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A Gender Bias Classifier

Nobody wants to think of themselves as biased or even sexist. Nevertheless, we all associate certain attributes with certain genders in one way or another. I actually consider myself an open-minded, feminist and self-critical person, and that's why I was curious to reveal my unconscious associations.

The basic idea is to capture my unconscious association in data and reveal them through a classification model. This experiment was done with the opensource tool teachable machine . I would like to invite you to follow along these steps yourself and to leave me a comment or an e-mail with your experiences.


Step 1 - Prepare the Dataset

I started this small exploration by classifying random objects in my environment into the binary categories of either 'male' or 'female'. Although this might seem pretty random, I would like to ask you to just try this task yourself. I was surprise how easily I could tell whether an object was feeling more semantically 'male' or 'female'. However, explaining why I fell that way about certain objects, turned out to be a way more difficult task.


Step 2 - Training

In the next step I used teachable machine to train a classifier on my dataset. I had to make sure to include images of my camera background in both categories, and to keep my fingers out of the images to not confuse the results. I furthermore made sure to have an almost equal amount of images per category.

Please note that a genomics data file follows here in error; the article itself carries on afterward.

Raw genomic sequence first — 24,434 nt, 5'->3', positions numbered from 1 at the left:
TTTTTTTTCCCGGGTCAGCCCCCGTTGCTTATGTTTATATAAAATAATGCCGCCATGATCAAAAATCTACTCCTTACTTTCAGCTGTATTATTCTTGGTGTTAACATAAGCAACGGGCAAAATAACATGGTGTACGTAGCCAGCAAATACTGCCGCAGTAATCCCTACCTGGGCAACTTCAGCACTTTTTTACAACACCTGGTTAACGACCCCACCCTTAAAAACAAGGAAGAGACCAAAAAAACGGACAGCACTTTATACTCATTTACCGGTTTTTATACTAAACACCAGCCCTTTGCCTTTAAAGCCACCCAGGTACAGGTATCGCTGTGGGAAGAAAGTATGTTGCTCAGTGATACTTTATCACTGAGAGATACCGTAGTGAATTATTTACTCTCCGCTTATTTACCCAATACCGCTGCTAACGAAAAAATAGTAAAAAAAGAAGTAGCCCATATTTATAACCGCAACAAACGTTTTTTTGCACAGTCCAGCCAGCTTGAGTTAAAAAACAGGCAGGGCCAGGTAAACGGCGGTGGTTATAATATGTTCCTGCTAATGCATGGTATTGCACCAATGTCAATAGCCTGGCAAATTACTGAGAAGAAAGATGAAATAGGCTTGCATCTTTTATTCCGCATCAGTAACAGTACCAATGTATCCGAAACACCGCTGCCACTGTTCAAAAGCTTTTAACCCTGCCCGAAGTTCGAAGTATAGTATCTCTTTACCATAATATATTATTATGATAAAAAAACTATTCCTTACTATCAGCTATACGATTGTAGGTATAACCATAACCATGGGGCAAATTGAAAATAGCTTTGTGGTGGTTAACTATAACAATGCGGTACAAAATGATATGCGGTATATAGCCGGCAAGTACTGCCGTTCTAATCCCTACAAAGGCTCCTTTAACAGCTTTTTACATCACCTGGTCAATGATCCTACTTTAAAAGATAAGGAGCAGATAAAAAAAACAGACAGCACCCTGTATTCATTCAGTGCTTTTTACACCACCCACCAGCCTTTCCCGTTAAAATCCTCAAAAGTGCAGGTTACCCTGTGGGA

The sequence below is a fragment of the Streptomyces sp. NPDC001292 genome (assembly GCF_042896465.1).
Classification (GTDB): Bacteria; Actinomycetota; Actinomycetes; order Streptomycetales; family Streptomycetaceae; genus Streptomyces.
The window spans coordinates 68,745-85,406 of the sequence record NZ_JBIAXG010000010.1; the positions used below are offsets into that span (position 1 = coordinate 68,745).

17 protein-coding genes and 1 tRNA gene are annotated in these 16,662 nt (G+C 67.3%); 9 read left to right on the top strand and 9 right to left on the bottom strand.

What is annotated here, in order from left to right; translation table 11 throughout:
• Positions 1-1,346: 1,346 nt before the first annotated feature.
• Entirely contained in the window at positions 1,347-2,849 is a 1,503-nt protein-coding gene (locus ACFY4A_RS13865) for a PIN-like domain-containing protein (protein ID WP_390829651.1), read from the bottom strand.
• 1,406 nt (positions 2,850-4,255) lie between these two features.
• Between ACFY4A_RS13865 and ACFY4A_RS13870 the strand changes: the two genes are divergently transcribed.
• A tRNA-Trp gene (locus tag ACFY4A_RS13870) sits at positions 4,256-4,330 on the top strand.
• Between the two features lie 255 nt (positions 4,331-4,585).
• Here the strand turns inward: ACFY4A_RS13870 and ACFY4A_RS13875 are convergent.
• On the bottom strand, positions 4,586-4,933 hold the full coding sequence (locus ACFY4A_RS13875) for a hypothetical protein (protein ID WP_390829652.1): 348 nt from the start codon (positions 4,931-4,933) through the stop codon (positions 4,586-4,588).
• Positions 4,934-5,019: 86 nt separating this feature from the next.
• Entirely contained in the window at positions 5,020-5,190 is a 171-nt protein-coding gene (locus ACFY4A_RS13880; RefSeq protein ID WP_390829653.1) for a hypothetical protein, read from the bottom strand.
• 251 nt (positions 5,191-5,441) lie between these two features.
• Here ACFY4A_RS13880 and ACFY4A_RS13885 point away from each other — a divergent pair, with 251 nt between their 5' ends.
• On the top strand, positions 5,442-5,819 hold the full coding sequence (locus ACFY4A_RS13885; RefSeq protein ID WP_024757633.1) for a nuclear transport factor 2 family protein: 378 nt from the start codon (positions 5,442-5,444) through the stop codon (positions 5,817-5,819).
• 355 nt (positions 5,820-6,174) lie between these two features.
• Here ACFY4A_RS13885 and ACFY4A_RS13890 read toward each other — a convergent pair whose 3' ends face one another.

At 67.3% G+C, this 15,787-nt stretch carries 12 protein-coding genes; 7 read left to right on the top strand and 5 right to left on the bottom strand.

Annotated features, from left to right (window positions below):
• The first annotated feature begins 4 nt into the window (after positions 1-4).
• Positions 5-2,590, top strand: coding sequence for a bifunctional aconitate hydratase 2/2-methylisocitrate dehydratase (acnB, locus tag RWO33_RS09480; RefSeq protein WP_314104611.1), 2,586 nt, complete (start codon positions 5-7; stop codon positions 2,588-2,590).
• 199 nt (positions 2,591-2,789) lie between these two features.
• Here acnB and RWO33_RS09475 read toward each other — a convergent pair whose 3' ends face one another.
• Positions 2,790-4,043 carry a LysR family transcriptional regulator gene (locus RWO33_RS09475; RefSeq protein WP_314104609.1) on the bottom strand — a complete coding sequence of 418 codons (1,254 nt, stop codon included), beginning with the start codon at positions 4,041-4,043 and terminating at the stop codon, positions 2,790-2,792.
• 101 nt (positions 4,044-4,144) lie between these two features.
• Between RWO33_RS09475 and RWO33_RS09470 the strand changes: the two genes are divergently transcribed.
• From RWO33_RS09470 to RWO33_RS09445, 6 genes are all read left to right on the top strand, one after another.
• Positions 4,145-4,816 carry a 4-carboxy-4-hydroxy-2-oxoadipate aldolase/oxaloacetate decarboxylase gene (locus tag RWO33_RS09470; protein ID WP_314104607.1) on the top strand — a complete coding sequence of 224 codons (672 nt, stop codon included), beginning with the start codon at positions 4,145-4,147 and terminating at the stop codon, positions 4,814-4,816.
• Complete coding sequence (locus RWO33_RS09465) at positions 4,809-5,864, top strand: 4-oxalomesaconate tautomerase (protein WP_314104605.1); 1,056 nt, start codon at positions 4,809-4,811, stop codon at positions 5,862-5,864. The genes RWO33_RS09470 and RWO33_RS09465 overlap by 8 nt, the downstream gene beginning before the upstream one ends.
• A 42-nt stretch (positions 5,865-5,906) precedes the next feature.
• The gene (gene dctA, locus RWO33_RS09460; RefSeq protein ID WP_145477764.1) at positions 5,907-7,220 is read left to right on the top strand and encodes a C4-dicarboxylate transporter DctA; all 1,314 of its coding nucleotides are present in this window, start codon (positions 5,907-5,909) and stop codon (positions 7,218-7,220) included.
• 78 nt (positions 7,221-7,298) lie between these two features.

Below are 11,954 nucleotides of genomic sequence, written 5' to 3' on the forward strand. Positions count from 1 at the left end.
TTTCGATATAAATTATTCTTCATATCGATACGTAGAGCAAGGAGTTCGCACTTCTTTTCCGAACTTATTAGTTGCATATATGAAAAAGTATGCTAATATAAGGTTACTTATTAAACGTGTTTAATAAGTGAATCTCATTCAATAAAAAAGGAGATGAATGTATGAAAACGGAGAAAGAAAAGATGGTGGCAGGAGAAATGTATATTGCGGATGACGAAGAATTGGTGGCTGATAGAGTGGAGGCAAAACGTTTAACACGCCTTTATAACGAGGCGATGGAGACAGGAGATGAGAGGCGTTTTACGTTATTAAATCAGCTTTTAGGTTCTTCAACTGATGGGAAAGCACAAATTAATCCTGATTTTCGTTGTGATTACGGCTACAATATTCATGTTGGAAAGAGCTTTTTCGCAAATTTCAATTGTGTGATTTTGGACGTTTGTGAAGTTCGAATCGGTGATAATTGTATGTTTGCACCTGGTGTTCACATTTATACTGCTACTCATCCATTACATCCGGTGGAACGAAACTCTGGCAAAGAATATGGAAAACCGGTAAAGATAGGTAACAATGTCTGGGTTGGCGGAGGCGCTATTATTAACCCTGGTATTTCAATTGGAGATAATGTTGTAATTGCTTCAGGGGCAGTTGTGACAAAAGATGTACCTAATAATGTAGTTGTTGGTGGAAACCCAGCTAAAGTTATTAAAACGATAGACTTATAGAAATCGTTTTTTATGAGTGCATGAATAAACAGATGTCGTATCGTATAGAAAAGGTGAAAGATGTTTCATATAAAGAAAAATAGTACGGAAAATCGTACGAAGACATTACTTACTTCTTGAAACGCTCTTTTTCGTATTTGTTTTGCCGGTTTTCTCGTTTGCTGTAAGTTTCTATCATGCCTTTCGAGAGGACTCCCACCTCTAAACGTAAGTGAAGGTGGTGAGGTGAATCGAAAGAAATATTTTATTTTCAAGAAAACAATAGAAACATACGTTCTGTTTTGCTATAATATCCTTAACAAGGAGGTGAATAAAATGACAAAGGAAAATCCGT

Step 3 - Testing my unconscious associations

With the new individual gender bias lens I created, I started testing a bunch of different objects from my environment to see what category they would fall into. I also started testing my own designs to see weather they could clearly classified as either 'male' or 'female'. Some of the classifications were surprising, like the one pictured below. You would probably agree with me, when I say 'knitting is female'. Curious to find out why the classifier was thinking differently, I started to investigate the images in my 'male' category. I found at least 3 images that illustrated tools of some kind, that if taken out of their context of use, did actually show quite some similarity with the knitting sticks.



I experienced the first step of classifying my images and creating my dataset as a sensitizing activity, that already started to make me aware of the existence of bias in my thinking.

The testing itself was then very helpful to gain a deeper understanding of my unconscious associations. I learned that my gender bias manifests itself a lot in color associations. Whereas a lot of the black objects where classified as 'male', most of the more richly colored objects were seen as 'female'. The same object could thereby be identified as two different categories depending on which side of the object was facing the camera.


Next Steps

Next I am curious to use the findings and 'bias lens' I created to spark a dialogue with different people about biases in our designs. In a larger context I hope to run that experiment with multiple designers, that are then able to create a safe space for a discussion around their findings ind terms of personal biases.

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